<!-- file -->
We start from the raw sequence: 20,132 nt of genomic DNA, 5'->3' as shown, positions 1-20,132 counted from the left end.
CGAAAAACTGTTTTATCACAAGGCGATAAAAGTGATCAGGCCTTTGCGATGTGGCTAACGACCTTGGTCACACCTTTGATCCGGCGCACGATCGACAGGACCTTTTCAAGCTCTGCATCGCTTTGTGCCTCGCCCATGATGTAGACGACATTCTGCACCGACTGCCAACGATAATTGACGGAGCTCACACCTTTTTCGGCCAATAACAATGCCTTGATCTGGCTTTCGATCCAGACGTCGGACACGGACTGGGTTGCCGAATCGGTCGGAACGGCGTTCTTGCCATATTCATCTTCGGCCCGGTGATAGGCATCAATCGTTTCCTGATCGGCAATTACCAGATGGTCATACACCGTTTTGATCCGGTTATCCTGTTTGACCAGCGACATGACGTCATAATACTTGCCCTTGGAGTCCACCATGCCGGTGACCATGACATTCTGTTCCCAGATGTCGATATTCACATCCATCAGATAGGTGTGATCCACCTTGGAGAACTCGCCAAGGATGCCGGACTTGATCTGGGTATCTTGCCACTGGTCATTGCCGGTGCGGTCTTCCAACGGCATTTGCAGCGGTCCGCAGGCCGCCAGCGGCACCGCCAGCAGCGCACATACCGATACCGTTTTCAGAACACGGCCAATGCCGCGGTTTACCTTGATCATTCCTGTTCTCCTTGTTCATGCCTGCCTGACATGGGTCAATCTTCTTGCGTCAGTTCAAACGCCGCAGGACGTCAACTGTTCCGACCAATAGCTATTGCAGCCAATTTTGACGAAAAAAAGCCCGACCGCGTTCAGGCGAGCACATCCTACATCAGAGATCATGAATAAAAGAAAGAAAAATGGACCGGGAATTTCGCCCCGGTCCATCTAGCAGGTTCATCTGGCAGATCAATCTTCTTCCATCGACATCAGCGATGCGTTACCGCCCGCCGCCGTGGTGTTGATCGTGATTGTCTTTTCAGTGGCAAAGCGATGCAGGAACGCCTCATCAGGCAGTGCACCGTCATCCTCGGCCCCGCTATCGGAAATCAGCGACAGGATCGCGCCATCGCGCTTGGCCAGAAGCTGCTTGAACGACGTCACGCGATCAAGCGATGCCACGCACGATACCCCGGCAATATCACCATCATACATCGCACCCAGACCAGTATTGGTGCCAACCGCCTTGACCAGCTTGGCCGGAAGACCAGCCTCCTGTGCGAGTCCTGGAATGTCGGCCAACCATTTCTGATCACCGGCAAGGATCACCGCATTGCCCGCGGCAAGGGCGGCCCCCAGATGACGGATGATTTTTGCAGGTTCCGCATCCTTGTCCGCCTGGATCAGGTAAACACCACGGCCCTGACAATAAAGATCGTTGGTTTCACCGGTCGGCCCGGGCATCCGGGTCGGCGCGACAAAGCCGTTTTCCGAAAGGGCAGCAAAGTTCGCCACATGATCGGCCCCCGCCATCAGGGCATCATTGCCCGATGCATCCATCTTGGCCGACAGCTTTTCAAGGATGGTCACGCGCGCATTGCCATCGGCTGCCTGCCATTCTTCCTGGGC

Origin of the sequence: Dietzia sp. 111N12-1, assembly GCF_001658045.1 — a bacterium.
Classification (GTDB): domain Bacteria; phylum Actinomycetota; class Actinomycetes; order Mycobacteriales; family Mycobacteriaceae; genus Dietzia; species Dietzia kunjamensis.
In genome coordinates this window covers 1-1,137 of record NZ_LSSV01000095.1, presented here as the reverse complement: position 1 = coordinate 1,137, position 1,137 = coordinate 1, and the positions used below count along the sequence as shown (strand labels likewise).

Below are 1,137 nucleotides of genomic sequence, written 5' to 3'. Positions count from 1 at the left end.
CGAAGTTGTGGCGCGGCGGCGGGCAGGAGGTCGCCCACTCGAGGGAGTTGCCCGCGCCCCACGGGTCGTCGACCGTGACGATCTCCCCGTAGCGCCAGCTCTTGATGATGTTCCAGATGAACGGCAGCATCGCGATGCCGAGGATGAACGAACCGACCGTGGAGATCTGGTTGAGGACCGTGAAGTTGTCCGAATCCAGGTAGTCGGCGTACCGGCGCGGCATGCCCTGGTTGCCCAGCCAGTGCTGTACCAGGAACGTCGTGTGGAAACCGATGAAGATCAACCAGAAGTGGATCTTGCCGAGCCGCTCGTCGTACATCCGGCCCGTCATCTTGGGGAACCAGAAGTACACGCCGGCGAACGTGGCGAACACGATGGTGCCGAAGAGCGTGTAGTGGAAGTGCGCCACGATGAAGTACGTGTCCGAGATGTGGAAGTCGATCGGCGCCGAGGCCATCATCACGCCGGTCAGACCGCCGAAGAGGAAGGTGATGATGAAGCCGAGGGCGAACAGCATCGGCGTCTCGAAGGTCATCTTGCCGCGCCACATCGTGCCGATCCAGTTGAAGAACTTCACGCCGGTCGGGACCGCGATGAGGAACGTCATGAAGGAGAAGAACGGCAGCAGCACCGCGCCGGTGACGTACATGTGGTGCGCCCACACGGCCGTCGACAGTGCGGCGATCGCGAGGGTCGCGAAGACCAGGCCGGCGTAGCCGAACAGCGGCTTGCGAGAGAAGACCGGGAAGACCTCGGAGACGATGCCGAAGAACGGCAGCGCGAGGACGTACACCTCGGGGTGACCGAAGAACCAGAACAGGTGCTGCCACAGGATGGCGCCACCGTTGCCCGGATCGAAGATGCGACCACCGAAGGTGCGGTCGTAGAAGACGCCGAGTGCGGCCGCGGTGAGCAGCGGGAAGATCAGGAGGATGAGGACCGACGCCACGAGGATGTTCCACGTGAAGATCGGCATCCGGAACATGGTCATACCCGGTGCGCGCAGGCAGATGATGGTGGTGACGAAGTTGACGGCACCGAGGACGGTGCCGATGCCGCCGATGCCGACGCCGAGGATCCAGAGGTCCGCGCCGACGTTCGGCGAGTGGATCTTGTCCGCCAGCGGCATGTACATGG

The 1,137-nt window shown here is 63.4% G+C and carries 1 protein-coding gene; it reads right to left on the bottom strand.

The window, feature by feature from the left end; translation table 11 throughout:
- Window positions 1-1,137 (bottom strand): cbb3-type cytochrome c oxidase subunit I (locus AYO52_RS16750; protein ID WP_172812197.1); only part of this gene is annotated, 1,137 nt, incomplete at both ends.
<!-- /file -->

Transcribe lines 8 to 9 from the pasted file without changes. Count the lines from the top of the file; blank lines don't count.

The 1,137-nt window shown here is 63.4% G+C and carries 1 protein-coding gene; it reads right to left on the bottom strand.

The window, feature by feature from the left end; translation table 11 throughout: